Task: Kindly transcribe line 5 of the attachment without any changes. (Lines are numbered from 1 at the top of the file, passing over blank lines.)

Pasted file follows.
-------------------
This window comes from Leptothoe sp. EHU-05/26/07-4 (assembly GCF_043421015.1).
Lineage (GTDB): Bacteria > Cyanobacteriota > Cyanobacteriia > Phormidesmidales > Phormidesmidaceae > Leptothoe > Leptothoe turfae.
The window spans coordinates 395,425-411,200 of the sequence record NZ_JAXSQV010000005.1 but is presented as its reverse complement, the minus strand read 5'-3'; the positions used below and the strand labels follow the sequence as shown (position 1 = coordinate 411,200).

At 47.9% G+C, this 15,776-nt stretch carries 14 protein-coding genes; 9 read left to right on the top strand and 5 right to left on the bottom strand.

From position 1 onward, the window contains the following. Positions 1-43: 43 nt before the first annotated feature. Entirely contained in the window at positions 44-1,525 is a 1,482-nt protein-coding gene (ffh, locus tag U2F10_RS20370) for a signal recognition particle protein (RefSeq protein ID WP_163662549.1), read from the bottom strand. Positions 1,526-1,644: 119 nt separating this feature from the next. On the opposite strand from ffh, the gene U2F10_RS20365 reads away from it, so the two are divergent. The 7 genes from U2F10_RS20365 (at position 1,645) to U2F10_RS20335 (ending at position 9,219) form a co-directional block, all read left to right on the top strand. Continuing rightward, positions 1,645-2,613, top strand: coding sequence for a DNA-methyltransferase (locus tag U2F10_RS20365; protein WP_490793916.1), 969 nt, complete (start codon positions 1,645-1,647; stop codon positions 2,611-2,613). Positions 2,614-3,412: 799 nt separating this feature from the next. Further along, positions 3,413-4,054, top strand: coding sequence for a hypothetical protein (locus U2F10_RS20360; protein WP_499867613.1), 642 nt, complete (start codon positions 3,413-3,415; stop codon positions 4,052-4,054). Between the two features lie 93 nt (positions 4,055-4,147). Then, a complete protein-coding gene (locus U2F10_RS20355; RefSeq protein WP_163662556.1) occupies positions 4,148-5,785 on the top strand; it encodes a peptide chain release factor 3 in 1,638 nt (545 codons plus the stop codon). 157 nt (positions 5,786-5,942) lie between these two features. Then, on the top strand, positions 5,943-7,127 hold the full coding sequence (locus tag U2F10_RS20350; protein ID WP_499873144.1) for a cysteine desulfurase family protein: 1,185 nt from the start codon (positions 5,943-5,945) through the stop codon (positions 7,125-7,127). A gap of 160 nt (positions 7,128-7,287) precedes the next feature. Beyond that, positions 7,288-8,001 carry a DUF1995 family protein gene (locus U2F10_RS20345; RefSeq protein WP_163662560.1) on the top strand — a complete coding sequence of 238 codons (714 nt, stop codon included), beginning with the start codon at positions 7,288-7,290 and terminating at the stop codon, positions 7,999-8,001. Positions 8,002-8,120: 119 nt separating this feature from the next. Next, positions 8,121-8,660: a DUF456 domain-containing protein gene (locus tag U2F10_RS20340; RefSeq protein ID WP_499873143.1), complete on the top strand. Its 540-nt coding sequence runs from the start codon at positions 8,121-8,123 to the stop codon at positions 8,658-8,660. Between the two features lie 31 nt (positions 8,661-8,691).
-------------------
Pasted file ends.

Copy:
From position 1 onward, the window contains the following. Positions 1-43: 43 nt before the first annotated feature. Entirely contained in the window at positions 44-1,525 is a 1,482-nt protein-coding gene (ffh, locus tag U2F10_RS20370) for a signal recognition particle protein (RefSeq protein ID WP_163662549.1), read from the bottom strand. Positions 1,526-1,644: 119 nt separating this feature from the next. On the opposite strand from ffh, the gene U2F10_RS20365 reads away from it, so the two are divergent. The 7 genes from U2F10_RS20365 (at position 1,645) to U2F10_RS20335 (ending at position 9,219) form a co-directional block, all read left to right on the top strand. Continuing rightward, positions 1,645-2,613, top strand: coding sequence for a DNA-methyltransferase (locus tag U2F10_RS20365; protein WP_490793916.1), 969 nt, complete (start codon positions 1,645-1,647; stop codon positions 2,611-2,613). Positions 2,614-3,412: 799 nt separating this feature from the next. Further along, positions 3,413-4,054, top strand: coding sequence for a hypothetical protein (locus U2F10_RS20360; protein WP_499867613.1), 642 nt, complete (start codon positions 3,413-3,415; stop codon positions 4,052-4,054). Between the two features lie 93 nt (positions 4,055-4,147). Then, a complete protein-coding gene (locus U2F10_RS20355; RefSeq protein WP_163662556.1) occupies positions 4,148-5,785 on the top strand; it encodes a peptide chain release factor 3 in 1,638 nt (545 codons plus the stop codon). 157 nt (positions 5,786-5,942) lie between these two features. Then, on the top strand, positions 5,943-7,127 hold the full coding sequence (locus tag U2F10_RS20350; protein ID WP_499873144.1) for a cysteine desulfurase family protein: 1,185 nt from the start codon (positions 5,943-5,945) through the stop codon (positions 7,125-7,127). A gap of 160 nt (positions 7,128-7,287) precedes the next feature. Beyond that, positions 7,288-8,001 carry a DUF1995 family protein gene (locus U2F10_RS20345; RefSeq protein WP_163662560.1) on the top strand — a complete coding sequence of 238 codons (714 nt, stop codon included), beginning with the start codon at positions 7,288-7,290 and terminating at the stop codon, positions 7,999-8,001. Positions 8,002-8,120: 119 nt separating this feature from the next. Next, positions 8,121-8,660: a DUF456 domain-containing protein gene (locus tag U2F10_RS20340; RefSeq protein ID WP_499873143.1), complete on the top strand. Its 540-nt coding sequence runs from the start codon at positions 8,121-8,123 to the stop codon at positions 8,658-8,660. Between the two features lie 31 nt (positions 8,661-8,691).